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Couples With One ADHD Partner

Manic? or Hyperfocus?

Husband just entering what it appears to me another “episode.”  This would be the 4th distinct episode
involving rapid change of plans, grandiose and impractical schemes,and very big outlays of money.
Beasue they have been so distinct (they feel like nightmares to me, and I definitely have PSTD-like reactions.  In the past, when I’ve tried to waylay a particularly costly impulse, it has only served to strengthen his position…my reflections to him act his behavior ends in threats of divorce, and complete shutdown of information (secrets).  Does this fit hyper focus? Anyone else with similar experiences?

Should I get out of the way and take cover?  Is there anything I can/should do as a partner in the ADHD challenge?

THanks in advance.


Has he been diagnosed ADHD?  sounds much more like bipolar. If you can get him (after the episode) to get a diagnosis then do it. Otherwise you don’t know what you’re dealing with. For now run for cover… And open a separate checking account.  Save yourself. You can’t save anyone else.

Posted by YellaRyan on Dec 23, 2013 at 7:08am

Sounds bipolar to me too

Posted by Christmas on Dec 23, 2013 at 10:37am

He was diagnosed 2 years ago with ADHD/Depression following an “episode”.  He prevented me from giving input to his doctor. Has been taking Wellbutrin for the ADHD but I still observe what I think are mini-manic breakthroughs (and am on edge waiting to see if they develop into full blown mania). After joining this site and learning about hyper focus, I questioned my perceptions about mania.  My gut tells me that it is more than hyper focus.  THe symptom overlap (mood shifts, impulsively, defensiveness) have me confused.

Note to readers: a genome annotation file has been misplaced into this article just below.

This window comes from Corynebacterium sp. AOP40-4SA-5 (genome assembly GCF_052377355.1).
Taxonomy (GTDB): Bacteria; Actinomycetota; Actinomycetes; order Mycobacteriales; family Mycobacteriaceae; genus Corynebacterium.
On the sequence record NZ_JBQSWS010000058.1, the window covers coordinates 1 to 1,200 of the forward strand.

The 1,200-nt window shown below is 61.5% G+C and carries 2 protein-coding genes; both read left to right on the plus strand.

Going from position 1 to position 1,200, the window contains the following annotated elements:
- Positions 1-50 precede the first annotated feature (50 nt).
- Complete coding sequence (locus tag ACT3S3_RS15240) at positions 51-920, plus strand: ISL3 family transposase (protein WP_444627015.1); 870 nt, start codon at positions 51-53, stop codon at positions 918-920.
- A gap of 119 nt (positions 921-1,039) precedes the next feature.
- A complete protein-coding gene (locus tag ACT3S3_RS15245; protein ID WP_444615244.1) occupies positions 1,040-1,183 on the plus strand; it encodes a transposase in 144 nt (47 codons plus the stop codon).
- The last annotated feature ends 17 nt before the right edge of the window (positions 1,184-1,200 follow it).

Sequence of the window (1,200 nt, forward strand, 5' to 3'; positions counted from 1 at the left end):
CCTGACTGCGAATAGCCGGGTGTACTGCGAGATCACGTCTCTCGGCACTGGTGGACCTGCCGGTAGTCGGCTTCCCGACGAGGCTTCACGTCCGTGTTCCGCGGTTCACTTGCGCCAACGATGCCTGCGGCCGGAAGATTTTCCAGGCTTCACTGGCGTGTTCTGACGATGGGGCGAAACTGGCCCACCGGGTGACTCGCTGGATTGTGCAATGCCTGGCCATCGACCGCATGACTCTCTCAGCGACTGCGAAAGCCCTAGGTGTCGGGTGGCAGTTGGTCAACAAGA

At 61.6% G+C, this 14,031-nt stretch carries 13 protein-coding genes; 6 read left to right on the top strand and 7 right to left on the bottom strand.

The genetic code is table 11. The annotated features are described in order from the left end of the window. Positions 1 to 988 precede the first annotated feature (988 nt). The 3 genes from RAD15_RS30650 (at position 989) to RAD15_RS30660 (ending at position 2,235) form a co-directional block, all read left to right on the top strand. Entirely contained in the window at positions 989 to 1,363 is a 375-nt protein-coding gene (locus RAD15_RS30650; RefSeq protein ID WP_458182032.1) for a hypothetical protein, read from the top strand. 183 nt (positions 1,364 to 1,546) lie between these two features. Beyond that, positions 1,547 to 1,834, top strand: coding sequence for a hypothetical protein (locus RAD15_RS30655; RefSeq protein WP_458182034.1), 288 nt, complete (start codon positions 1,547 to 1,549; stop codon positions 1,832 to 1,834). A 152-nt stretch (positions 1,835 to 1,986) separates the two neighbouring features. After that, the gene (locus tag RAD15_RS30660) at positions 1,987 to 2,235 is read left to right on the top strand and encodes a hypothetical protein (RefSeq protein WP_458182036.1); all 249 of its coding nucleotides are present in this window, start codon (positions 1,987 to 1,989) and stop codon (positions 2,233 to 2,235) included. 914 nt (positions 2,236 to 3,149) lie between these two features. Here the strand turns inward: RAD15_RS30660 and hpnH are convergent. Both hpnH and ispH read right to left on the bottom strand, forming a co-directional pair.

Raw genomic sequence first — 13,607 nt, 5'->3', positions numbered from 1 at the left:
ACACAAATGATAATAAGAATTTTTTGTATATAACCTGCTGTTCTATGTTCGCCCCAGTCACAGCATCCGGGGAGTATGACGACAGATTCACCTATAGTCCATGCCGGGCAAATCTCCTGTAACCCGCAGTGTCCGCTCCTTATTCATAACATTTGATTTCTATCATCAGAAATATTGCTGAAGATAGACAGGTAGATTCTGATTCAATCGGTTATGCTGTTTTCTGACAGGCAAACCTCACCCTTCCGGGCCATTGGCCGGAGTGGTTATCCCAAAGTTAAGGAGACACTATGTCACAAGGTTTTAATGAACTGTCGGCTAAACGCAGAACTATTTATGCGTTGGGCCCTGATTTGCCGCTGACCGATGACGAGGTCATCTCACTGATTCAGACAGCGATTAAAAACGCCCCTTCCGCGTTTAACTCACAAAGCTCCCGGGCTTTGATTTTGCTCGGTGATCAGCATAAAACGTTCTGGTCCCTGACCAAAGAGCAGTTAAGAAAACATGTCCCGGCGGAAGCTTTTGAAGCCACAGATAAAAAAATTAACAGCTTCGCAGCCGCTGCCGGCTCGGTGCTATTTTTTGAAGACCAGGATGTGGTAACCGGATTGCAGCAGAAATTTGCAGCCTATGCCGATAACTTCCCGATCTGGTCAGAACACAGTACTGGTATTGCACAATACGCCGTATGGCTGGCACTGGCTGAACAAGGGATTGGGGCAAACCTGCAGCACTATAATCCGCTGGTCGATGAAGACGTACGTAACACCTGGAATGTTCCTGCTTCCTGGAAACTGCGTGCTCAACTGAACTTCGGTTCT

Posted by stillhere on Dec 23, 2013 at 7:14pm

Yeah, hyperfocus is usually pretty self-contained. My favorite example is from “Driven to Distraction,” where they ask if you set out to clean your living room and, four hours later, your living room is still a mess, but all your family photographs that you came across are now completely organized. This really resonated with me.

ADD can cause us to jump from one interest to another and to impulsively drop money on things that we quickly lose interest in, but the key is the impulsivity. I think if you calmly tell a person with ADD that they’re about to do something stupid, they can recognize that fact. We don’t do these things because we’re out of touch with reality, we do them because we don’t think about the reality ahead of time. If someone draws something to our attention, we can stop ourselves.

It’s also possible that your husband has quick-cycling bipolar or cyclothalmic disorder. The symptoms overlap enough with ADD that it’s tough to tease them apart. Luckily, he’s not on a stimulant, because that makes the manic part even worse.

I also know from friends who deal with the quick-cycling bipolar that people can be incredibly hard to live with at various points in their cycles. Remember that when he says hateful, horrible things, it’s not because he really feels that way, but because his brain chemistry is knocking his thoughts and emotions all out of proportion.